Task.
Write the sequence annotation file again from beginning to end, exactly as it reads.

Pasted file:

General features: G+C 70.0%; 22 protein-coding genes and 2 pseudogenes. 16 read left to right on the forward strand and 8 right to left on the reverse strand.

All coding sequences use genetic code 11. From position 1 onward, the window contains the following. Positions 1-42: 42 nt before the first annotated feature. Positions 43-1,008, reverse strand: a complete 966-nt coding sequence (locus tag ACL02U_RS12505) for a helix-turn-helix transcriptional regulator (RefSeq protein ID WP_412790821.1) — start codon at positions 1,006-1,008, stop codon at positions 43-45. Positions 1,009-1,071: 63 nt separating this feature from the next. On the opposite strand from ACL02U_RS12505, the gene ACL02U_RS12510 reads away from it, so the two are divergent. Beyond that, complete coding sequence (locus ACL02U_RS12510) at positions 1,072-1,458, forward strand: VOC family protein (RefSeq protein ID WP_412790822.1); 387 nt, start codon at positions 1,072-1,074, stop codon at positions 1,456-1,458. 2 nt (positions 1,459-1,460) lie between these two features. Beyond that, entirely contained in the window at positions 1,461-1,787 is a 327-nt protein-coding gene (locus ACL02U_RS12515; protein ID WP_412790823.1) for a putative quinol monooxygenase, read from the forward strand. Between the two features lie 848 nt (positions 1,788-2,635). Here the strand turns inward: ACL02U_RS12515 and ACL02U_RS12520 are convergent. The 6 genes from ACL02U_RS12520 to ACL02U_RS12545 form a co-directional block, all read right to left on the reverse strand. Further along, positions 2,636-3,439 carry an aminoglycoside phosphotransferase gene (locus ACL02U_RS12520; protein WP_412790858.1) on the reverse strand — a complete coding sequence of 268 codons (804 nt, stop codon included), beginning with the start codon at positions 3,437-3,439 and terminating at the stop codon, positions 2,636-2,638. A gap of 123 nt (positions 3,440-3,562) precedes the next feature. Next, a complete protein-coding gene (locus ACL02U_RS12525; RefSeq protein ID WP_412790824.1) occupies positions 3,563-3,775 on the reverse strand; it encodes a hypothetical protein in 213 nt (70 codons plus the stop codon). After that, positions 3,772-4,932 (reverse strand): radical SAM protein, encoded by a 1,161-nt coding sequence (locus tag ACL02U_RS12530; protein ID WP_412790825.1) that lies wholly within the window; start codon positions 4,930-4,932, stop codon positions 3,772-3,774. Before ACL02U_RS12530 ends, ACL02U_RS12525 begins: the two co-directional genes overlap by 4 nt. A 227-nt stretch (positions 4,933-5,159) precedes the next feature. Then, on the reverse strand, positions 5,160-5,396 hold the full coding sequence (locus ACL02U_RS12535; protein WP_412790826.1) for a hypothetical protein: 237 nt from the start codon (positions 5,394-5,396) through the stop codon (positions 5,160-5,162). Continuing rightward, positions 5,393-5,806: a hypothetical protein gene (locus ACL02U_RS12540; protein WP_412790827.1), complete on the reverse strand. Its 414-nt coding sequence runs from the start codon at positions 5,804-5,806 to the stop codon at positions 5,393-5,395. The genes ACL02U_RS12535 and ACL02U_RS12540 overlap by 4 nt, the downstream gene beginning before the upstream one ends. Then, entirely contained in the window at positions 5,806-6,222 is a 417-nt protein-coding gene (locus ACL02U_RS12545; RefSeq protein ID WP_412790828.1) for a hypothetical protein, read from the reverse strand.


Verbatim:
General features: G+C 70.0%; 22 protein-coding genes and 2 pseudogenes. 16 read left to right on the forward strand and 8 right to left on the reverse strand.

All coding sequences use genetic code 11. From position 1 onward, the window contains the following. Positions 1-42: 42 nt before the first annotated feature. Positions 43-1,008, reverse strand: a complete 966-nt coding sequence (locus tag ACL02U_RS12505) for a helix-turn-helix transcriptional regulator (RefSeq protein ID WP_412790821.1) — start codon at positions 1,006-1,008, stop codon at positions 43-45. Positions 1,009-1,071: 63 nt separating this feature from the next. On the opposite strand from ACL02U_RS12505, the gene ACL02U_RS12510 reads away from it, so the two are divergent. Beyond that, complete coding sequence (locus ACL02U_RS12510) at positions 1,072-1,458, forward strand: VOC family protein (RefSeq protein ID WP_412790822.1); 387 nt, start codon at positions 1,072-1,074, stop codon at positions 1,456-1,458. 2 nt (positions 1,459-1,460) lie between these two features. Beyond that, entirely contained in the window at positions 1,461-1,787 is a 327-nt protein-coding gene (locus ACL02U_RS12515; protein ID WP_412790823.1) for a putative quinol monooxygenase, read from the forward strand. Between the two features lie 848 nt (positions 1,788-2,635). Here the strand turns inward: ACL02U_RS12515 and ACL02U_RS12520 are convergent. The 6 genes from ACL02U_RS12520 to ACL02U_RS12545 form a co-directional block, all read right to left on the reverse strand. Further along, positions 2,636-3,439 carry an aminoglycoside phosphotransferase gene (locus ACL02U_RS12520; protein WP_412790858.1) on the reverse strand — a complete coding sequence of 268 codons (804 nt, stop codon included), beginning with the start codon at positions 3,437-3,439 and terminating at the stop codon, positions 2,636-2,638. A gap of 123 nt (positions 3,440-3,562) precedes the next feature. Next, a complete protein-coding gene (locus ACL02U_RS12525; RefSeq protein ID WP_412790824.1) occupies positions 3,563-3,775 on the reverse strand; it encodes a hypothetical protein in 213 nt (70 codons plus the stop codon). After that, positions 3,772-4,932 (reverse strand): radical SAM protein, encoded by a 1,161-nt coding sequence (locus tag ACL02U_RS12530; protein ID WP_412790825.1) that lies wholly within the window; start codon positions 4,930-4,932, stop codon positions 3,772-3,774. Before ACL02U_RS12530 ends, ACL02U_RS12525 begins: the two co-directional genes overlap by 4 nt. A 227-nt stretch (positions 4,933-5,159) precedes the next feature. Then, on the reverse strand, positions 5,160-5,396 hold the full coding sequence (locus ACL02U_RS12535; protein WP_412790826.1) for a hypothetical protein: 237 nt from the start codon (positions 5,394-5,396) through the stop codon (positions 5,160-5,162). Continuing rightward, positions 5,393-5,806: a hypothetical protein gene (locus ACL02U_RS12540; protein WP_412790827.1), complete on the reverse strand. Its 414-nt coding sequence runs from the start codon at positions 5,804-5,806 to the stop codon at positions 5,393-5,395. The genes ACL02U_RS12535 and ACL02U_RS12540 overlap by 4 nt, the downstream gene beginning before the upstream one ends. Then, entirely contained in the window at positions 5,806-6,222 is a 417-nt protein-coding gene (locus ACL02U_RS12545; RefSeq protein ID WP_412790828.1) for a hypothetical protein, read from the reverse strand.